Planning Commissioners don’t all agree with all changes
Planning Commissioner Charlie Gibbons supports putting a store like Target in the East Gateway Urban Village, but doesn’t like the original East Gateway Urban Village plan for mixed-use including residential.
Gibbons said, “My feeling is we will have too many residential pieces of property in this designated area. The traffic first of all won’t be able to handle it, and most importantly that is the only piece of property left that the City can get money from in taxes. We don’t make money on homes.”
In a seeming contradiction, Gibbons voted against eliminating the 400 residential dwelling unit minimum requirement in the East Gateway Urban Village. He voted for the other code amendments.
Planning Commissioner Ed McNichol supports the plan for mixed-use including residential, but doesn’t like changing the plan to allow a big box store to be developed.
McNichol said, “The issue that resonates most with me is the threat of cannibalizing the small businesses in the town center. If someone can go to a large box retailer and get their dog treats at a fraction of the cost of our two premium sellers in the city limits, that’s going to cannibalize our existing businesses… I do understand that going for a bigger larger store would satisfy the City’s need for revenue. But I would hate, at a momentary dip in our economy, to make a long lasting change to the character of our city that we can’t undo.”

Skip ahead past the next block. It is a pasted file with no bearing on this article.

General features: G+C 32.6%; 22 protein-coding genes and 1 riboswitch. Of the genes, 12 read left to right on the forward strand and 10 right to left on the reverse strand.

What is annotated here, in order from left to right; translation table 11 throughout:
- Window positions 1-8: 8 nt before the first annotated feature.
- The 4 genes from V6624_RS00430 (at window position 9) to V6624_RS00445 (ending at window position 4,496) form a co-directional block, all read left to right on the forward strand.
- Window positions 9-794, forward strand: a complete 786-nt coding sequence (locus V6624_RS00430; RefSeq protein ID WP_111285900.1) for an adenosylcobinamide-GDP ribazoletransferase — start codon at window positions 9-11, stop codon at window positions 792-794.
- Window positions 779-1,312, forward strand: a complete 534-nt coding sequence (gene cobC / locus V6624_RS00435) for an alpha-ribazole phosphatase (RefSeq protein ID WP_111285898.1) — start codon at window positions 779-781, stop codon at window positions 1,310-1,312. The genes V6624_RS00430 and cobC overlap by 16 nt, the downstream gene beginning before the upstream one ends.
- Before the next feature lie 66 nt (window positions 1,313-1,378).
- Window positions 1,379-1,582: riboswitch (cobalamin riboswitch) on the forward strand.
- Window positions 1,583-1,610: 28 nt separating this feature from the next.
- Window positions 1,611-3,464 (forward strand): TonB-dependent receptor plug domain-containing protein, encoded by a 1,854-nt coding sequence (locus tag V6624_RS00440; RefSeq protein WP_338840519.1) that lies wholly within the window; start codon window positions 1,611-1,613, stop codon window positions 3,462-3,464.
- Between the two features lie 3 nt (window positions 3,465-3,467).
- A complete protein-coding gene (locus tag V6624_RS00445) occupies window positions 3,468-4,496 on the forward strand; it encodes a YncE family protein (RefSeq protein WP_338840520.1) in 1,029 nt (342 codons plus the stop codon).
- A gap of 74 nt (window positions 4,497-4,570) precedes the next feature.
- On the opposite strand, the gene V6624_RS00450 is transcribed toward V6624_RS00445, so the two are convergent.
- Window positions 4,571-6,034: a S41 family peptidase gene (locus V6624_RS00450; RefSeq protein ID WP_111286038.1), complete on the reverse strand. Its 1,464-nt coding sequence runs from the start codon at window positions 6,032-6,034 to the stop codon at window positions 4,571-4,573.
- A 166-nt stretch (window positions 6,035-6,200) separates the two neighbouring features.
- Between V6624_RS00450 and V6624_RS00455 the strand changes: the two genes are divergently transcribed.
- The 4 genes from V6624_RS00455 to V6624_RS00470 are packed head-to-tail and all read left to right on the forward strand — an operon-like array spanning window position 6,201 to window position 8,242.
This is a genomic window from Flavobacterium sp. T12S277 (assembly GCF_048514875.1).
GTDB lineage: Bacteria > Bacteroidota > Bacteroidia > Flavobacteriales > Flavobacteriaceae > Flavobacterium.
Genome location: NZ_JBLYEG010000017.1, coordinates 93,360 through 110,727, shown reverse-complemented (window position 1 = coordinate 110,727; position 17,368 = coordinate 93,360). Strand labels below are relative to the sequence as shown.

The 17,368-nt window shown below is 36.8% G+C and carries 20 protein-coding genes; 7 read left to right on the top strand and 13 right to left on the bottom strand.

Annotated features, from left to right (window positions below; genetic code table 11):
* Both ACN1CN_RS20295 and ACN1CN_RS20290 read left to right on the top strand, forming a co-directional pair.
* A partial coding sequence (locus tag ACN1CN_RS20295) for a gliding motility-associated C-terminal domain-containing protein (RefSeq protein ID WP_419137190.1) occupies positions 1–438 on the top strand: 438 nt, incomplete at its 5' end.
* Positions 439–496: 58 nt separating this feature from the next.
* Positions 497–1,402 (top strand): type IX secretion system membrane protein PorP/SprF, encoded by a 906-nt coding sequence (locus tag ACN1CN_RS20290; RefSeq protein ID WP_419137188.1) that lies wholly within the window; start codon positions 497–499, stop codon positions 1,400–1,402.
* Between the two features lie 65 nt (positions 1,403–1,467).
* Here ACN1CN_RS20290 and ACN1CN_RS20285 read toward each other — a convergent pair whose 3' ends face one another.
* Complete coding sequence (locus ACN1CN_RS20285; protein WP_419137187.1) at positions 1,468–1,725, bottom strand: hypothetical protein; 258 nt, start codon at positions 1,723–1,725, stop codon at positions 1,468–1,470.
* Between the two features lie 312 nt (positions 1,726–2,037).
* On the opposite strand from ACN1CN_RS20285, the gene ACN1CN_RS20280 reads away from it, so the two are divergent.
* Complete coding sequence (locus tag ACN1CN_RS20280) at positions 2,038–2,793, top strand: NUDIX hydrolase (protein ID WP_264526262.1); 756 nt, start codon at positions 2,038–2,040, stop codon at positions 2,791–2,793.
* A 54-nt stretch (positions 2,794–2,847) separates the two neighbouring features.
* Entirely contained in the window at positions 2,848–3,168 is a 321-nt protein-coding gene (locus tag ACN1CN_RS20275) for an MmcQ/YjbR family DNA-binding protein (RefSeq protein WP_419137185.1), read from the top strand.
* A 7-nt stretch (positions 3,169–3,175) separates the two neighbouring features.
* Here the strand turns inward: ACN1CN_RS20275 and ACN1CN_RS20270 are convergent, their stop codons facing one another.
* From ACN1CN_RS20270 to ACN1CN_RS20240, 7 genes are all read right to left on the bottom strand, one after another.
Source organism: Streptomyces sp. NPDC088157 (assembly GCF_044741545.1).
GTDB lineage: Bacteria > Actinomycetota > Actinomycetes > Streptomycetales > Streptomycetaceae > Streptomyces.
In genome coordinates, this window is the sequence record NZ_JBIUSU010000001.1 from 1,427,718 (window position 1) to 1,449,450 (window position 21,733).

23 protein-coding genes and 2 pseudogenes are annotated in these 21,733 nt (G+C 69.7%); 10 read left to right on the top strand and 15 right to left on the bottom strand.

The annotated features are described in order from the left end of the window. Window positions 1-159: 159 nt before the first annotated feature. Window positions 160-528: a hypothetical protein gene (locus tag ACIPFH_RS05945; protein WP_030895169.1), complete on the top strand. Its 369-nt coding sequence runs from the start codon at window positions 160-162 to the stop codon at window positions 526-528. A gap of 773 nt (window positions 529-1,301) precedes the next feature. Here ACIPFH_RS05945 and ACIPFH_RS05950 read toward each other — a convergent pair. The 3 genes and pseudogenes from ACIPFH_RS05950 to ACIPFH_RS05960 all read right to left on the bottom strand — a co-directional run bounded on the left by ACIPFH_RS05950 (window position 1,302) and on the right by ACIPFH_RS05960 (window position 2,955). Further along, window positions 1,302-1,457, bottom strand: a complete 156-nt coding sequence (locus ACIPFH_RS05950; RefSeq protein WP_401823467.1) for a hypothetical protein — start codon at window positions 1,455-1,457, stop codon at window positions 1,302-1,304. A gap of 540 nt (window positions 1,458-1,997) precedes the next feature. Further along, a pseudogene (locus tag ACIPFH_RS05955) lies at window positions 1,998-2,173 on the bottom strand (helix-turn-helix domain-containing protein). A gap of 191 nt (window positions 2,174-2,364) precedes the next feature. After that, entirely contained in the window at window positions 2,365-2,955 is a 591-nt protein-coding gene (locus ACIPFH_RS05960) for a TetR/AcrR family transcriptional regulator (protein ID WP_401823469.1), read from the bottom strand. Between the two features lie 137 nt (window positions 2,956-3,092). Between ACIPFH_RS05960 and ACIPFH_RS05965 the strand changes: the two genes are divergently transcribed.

McNichol voted against eliminating the 60,000 square foot ground floor maximum for East Gateway Urban Village buildings and for the other three code amendments.
Scott Smith, the City of Mill Creek’s Engineer, explained that no matter what is built at the East Gateway Urban Village there would be an increase in traffic in the area based on the studies Mill Creek, Snohomish County, and the Washington State Department of Transportation have been conducting over the past few years. He pointed out that the development plan has been designed to minimize the effect of increased traffic by reducing the number of access points.